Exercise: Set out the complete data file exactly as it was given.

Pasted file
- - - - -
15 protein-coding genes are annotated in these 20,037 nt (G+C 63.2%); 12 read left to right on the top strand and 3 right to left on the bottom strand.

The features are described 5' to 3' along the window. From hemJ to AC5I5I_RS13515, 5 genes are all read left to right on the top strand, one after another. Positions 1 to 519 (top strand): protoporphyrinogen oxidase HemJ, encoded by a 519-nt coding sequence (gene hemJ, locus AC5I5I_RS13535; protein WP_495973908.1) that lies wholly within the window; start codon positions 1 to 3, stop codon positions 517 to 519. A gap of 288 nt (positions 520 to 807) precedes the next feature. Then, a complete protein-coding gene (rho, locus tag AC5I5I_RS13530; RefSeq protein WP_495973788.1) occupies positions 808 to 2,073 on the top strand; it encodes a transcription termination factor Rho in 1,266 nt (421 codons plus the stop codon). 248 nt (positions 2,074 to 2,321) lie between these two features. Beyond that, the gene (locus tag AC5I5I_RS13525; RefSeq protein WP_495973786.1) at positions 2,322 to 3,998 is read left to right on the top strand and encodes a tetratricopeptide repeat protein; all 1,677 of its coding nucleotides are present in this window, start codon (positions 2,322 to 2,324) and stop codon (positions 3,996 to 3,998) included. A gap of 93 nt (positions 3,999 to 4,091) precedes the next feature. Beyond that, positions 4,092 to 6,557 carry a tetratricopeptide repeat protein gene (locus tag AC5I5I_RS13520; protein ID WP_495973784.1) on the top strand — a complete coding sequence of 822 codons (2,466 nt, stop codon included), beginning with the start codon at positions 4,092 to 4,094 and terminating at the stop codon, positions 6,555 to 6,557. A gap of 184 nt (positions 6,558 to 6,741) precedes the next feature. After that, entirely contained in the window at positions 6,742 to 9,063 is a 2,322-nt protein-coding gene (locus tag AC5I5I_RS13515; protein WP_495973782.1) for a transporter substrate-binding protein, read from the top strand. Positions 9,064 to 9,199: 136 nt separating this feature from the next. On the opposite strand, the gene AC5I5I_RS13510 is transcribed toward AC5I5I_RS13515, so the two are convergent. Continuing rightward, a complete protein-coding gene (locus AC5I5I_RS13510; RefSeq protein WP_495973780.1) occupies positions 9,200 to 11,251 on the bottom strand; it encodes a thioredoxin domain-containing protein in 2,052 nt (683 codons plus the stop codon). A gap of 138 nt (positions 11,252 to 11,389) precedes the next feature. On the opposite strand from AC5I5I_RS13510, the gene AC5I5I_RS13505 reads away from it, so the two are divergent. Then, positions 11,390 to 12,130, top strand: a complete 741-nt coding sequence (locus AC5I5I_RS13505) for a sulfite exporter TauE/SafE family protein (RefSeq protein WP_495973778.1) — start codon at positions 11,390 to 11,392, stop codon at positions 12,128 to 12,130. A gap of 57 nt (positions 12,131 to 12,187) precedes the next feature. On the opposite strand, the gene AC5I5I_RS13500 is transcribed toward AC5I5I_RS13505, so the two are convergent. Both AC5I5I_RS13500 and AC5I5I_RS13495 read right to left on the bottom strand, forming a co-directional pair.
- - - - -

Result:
15 protein-coding genes are annotated in these 20,037 nt (G+C 63.2%); 12 read left to right on the top strand and 3 right to left on the bottom strand.

The features are described 5' to 3' along the window. From hemJ to AC5I5I_RS13515, 5 genes are all read left to right on the top strand, one after another. Positions 1 to 519 (top strand): protoporphyrinogen oxidase HemJ, encoded by a 519-nt coding sequence (gene hemJ, locus AC5I5I_RS13535; protein WP_495973908.1) that lies wholly within the window; start codon positions 1 to 3, stop codon positions 517 to 519. A gap of 288 nt (positions 520 to 807) precedes the next feature. Then, a complete protein-coding gene (rho, locus tag AC5I5I_RS13530; RefSeq protein WP_495973788.1) occupies positions 808 to 2,073 on the top strand; it encodes a transcription termination factor Rho in 1,266 nt (421 codons plus the stop codon). 248 nt (positions 2,074 to 2,321) lie between these two features. Beyond that, the gene (locus tag AC5I5I_RS13525; RefSeq protein WP_495973786.1) at positions 2,322 to 3,998 is read left to right on the top strand and encodes a tetratricopeptide repeat protein; all 1,677 of its coding nucleotides are present in this window, start codon (positions 2,322 to 2,324) and stop codon (positions 3,996 to 3,998) included. A gap of 93 nt (positions 3,999 to 4,091) precedes the next feature. Beyond that, positions 4,092 to 6,557 carry a tetratricopeptide repeat protein gene (locus tag AC5I5I_RS13520; protein ID WP_495973784.1) on the top strand — a complete coding sequence of 822 codons (2,466 nt, stop codon included), beginning with the start codon at positions 4,092 to 4,094 and terminating at the stop codon, positions 6,555 to 6,557. A gap of 184 nt (positions 6,558 to 6,741) precedes the next feature. After that, entirely contained in the window at positions 6,742 to 9,063 is a 2,322-nt protein-coding gene (locus tag AC5I5I_RS13515; protein WP_495973782.1) for a transporter substrate-binding protein, read from the top strand. Positions 9,064 to 9,199: 136 nt separating this feature from the next. On the opposite strand, the gene AC5I5I_RS13510 is transcribed toward AC5I5I_RS13515, so the two are convergent. Continuing rightward, a complete protein-coding gene (locus AC5I5I_RS13510; RefSeq protein WP_495973780.1) occupies positions 9,200 to 11,251 on the bottom strand; it encodes a thioredoxin domain-containing protein in 2,052 nt (683 codons plus the stop codon). A gap of 138 nt (positions 11,252 to 11,389) precedes the next feature. On the opposite strand from AC5I5I_RS13510, the gene AC5I5I_RS13505 reads away from it, so the two are divergent. Then, positions 11,390 to 12,130, top strand: a complete 741-nt coding sequence (locus AC5I5I_RS13505) for a sulfite exporter TauE/SafE family protein (RefSeq protein WP_495973778.1) — start codon at positions 11,390 to 11,392, stop codon at positions 12,128 to 12,130. A gap of 57 nt (positions 12,131 to 12,187) precedes the next feature. On the opposite strand, the gene AC5I5I_RS13500 is transcribed toward AC5I5I_RS13505, so the two are convergent. Both AC5I5I_RS13500 and AC5I5I_RS13495 read right to left on the bottom strand, forming a co-directional pair.